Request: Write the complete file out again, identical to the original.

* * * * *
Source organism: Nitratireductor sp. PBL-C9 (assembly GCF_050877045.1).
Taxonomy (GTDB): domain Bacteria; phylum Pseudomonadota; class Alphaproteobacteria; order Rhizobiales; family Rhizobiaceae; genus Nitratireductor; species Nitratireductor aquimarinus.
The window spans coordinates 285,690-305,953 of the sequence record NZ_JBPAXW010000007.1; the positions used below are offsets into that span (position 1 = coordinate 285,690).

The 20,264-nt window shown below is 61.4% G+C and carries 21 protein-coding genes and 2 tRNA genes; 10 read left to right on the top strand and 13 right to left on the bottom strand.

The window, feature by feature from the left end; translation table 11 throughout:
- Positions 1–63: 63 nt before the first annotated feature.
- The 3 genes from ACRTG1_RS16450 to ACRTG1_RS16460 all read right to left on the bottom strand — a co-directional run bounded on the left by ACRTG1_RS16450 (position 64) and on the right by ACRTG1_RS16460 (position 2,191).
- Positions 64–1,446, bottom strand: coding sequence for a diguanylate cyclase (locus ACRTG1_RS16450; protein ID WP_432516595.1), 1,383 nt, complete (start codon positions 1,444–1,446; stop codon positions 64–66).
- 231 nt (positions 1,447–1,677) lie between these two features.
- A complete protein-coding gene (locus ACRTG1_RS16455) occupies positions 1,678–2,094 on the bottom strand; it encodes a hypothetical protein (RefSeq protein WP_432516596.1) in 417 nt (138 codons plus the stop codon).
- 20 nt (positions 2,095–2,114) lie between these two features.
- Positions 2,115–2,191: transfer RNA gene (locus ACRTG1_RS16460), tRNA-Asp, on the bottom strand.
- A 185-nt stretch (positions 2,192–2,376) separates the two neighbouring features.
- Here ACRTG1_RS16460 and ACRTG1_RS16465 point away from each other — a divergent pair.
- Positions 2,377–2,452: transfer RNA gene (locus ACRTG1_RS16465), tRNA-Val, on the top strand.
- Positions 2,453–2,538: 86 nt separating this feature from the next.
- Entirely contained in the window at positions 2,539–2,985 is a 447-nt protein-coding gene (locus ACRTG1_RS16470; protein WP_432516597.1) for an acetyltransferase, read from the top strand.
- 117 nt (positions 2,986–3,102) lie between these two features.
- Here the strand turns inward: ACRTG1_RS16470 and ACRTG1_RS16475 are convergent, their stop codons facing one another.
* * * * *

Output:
Source organism: Nitratireductor sp. PBL-C9 (assembly GCF_050877045.1).
Taxonomy (GTDB): domain Bacteria; phylum Pseudomonadota; class Alphaproteobacteria; order Rhizobiales; family Rhizobiaceae; genus Nitratireductor; species Nitratireductor aquimarinus.
The window spans coordinates 285,690-305,953 of the sequence record NZ_JBPAXW010000007.1; the positions used below are offsets into that span (position 1 = coordinate 285,690).

The 20,264-nt window shown below is 61.4% G+C and carries 21 protein-coding genes and 2 tRNA genes; 10 read left to right on the top strand and 13 right to left on the bottom strand.

The window, feature by feature from the left end; translation table 11 throughout:
- Positions 1–63: 63 nt before the first annotated feature.
- The 3 genes from ACRTG1_RS16450 to ACRTG1_RS16460 all read right to left on the bottom strand — a co-directional run bounded on the left by ACRTG1_RS16450 (position 64) and on the right by ACRTG1_RS16460 (position 2,191).
- Positions 64–1,446, bottom strand: coding sequence for a diguanylate cyclase (locus ACRTG1_RS16450; protein ID WP_432516595.1), 1,383 nt, complete (start codon positions 1,444–1,446; stop codon positions 64–66).
- 231 nt (positions 1,447–1,677) lie between these two features.
- A complete protein-coding gene (locus ACRTG1_RS16455) occupies positions 1,678–2,094 on the bottom strand; it encodes a hypothetical protein (RefSeq protein WP_432516596.1) in 417 nt (138 codons plus the stop codon).
- 20 nt (positions 2,095–2,114) lie between these two features.
- Positions 2,115–2,191: transfer RNA gene (locus ACRTG1_RS16460), tRNA-Asp, on the bottom strand.
- A 185-nt stretch (positions 2,192–2,376) separates the two neighbouring features.
- Here ACRTG1_RS16460 and ACRTG1_RS16465 point away from each other — a divergent pair.
- Positions 2,377–2,452: transfer RNA gene (locus ACRTG1_RS16465), tRNA-Val, on the top strand.
- Positions 2,453–2,538: 86 nt separating this feature from the next.
- Entirely contained in the window at positions 2,539–2,985 is a 447-nt protein-coding gene (locus ACRTG1_RS16470; protein WP_432516597.1) for an acetyltransferase, read from the top strand.
- 117 nt (positions 2,986–3,102) lie between these two features.
- Here the strand turns inward: ACRTG1_RS16470 and ACRTG1_RS16475 are convergent, their stop codons facing one another.